The thought of a winter music festival is thrilling, at first. Summer has had a monopoly on the experience for too long. And wouldn't the cold eliminate the stuff that makes festivals worse? Heat-stroke, socks with sandals, Phish fans, the sweaty smells - none of these things were possible in the sub-arctic conditions of Cleveland's Brite Winter Festival on February 16.
It's such a low-key festival that 48 bands will be playing on 6 different stages for free. The five-hour drive illustrates the difference between Indianapolis's winter and Cleveland's well by introducing progressively larger snow flurries as you drive further Northeast.
I arrived to find the temperature nearing zero, with a wind chill threatening to go below. Still, I'm staying at The Cleveland Hostel which is in the middle of the festivities, also serving as one of the many scattered venues in the Ohio City Market District. As I got into my room on the second floor the art-folk tunes of ShiSho began at the hostel. The two sisters perform self-aware weirdo-pop with a cute and quirky presentation.
I wanted to get out and soak up as much as I could so I went out to the Loren Naji Gallery where two stages were operating back to back, the crowd shifting from one to the other in the periods of intermissions. Xela was singing raw jazz and blues songs over his guitar in one room, eventually joined by a trumpet which complemented his voice perfectly.
At the end of that set Seafair had set up and begun in the other room. They play a mix of folk, pop and rock that includes violin, keyboard, cello, guitar, bass and drums. It's catchy, danceable and a Cleveland favorite. They plan to release two EPs in 2013, so keep your eyes peeled.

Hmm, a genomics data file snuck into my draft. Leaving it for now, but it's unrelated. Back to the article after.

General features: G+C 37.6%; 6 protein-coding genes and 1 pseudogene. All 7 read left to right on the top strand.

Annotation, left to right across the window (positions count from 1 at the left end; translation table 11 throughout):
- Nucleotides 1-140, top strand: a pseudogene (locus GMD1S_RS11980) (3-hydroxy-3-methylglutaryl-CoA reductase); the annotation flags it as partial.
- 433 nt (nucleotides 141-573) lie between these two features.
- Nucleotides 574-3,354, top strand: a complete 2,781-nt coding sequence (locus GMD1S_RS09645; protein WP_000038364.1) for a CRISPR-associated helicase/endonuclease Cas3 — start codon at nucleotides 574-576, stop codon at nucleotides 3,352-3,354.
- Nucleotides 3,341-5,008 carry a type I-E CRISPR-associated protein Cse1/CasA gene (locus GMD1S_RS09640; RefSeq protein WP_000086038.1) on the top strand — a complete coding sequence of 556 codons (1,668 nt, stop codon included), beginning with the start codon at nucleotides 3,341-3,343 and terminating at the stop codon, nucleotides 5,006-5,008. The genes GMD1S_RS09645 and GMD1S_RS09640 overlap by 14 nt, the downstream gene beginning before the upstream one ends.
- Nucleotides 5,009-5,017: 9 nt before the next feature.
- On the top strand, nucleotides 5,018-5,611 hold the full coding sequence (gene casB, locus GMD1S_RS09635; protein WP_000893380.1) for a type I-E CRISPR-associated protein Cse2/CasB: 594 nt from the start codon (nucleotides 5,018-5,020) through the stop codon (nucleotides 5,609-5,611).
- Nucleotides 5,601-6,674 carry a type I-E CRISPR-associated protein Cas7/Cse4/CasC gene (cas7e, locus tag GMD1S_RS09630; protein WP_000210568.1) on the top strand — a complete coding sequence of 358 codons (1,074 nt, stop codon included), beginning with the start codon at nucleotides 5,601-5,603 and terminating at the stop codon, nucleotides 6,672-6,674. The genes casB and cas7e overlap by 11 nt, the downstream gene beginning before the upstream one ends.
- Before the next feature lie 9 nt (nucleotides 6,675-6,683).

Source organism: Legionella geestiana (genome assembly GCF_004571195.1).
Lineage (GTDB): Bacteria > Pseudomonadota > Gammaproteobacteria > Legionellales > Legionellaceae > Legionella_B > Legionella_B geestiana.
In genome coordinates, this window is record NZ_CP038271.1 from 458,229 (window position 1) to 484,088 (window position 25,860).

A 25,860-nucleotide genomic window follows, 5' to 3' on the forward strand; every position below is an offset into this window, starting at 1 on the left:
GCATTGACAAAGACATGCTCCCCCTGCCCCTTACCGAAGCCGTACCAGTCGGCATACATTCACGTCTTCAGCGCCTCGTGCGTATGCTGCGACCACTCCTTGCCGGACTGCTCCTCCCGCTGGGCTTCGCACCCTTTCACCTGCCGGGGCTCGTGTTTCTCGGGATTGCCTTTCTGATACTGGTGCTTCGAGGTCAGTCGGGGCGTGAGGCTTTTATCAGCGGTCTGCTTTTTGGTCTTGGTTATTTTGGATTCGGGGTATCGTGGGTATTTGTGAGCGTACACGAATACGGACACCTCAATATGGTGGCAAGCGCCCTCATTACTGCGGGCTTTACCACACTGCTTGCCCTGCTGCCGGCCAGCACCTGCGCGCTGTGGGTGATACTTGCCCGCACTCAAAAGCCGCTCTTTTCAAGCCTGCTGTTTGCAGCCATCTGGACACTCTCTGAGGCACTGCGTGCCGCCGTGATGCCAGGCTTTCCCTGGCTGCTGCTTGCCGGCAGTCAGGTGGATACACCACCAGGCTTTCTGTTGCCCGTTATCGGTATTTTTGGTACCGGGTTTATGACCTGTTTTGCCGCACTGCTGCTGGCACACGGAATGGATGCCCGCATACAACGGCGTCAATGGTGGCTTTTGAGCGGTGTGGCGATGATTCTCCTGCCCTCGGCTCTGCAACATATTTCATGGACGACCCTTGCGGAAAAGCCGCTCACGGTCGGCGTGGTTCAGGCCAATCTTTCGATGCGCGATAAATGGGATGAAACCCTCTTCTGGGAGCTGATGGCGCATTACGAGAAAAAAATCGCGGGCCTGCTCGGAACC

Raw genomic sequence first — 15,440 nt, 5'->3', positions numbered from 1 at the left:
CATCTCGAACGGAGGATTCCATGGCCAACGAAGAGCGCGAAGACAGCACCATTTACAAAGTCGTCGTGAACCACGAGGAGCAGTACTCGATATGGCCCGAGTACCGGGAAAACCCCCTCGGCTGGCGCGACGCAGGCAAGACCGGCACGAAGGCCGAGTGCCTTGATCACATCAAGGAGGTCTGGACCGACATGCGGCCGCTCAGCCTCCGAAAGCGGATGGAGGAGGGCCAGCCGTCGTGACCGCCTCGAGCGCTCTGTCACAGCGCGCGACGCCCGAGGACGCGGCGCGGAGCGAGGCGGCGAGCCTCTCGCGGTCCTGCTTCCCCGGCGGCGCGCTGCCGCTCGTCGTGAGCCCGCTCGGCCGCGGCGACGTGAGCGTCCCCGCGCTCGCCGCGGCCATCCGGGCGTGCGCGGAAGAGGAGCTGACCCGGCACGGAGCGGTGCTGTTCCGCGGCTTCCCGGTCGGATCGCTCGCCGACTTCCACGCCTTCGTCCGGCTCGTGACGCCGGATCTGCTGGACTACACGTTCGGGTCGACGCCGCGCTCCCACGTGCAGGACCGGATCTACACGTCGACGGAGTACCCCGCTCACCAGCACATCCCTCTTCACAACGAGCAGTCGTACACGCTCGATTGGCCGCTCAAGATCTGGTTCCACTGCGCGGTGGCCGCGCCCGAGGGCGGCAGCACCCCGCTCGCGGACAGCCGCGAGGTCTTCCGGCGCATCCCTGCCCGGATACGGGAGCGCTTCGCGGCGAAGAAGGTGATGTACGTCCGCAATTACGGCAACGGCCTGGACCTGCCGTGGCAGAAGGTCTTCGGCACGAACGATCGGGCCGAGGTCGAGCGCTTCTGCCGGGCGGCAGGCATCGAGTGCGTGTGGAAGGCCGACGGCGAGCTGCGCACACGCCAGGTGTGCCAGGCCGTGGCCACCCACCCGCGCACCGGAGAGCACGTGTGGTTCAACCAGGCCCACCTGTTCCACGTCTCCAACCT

The Bears of Blue River play in the other gallery like a breeze, gradually accumulating the crowd from the gallery next door and the streets outside with songs from a new EP that focuses and refines their bop-folk sound. With an additional touring member on saxophone, they were excited to be a part of the winter celebration. "Taking a risk and providing an experience like that at a time of year known for nothingness seems quit rock 'n' roll to me," singer and guitarist Gavin Ellis Wilkinson told me later.
Muncie, Indiana's The Bonesetters played in the other gallery immediately after The Bears' set, so I stuck around. They get described as folk-rock a lot, because they have a violinist, but I think they're closer to the rock 'n' roll end of that spectrum, if not post-rock. It's raucous and genuine, with an original voice and progressive song structures, representing Indiana well. They plan to release a 7'' in the spring, work on a follow-up to their debut, Savages, in the summer and a split with Hotfox in the fall.
On my way out I ran into Jeff Mather of West Lafayette's Jurassic Pop Records at the stage behind the hostel, who was enjoying the set of post-emo-rock champions Annabel. Bright vocals shone over tender post-hardcore guitar licks to a freezing outside crowd. The alleyway was crammed full as I made my way onward.
Two Hand Fools played at an independent bike shop down the street to a building that was wall-to-wall packed with people. This weirdo pop-punk outfit was the highlight of the festival for me, and for the other Clevelanders who made this set a priority. They played an impassioned and energetic set to their hometown audience, which was amazing to see.
Afterward I stopped for food and a break at the hostel and forgot to leave. Alt-folk rockers Meridian performed in a shared space lounge room off of the hostel's kitchen, lulling me into drinking and mingling with others after the set. Cleveland has set the bar high for winter music festivals because despite the cold I had a unforgettable experience. Forget the West Coast and East Coast, the Midwest Coast is where it's at!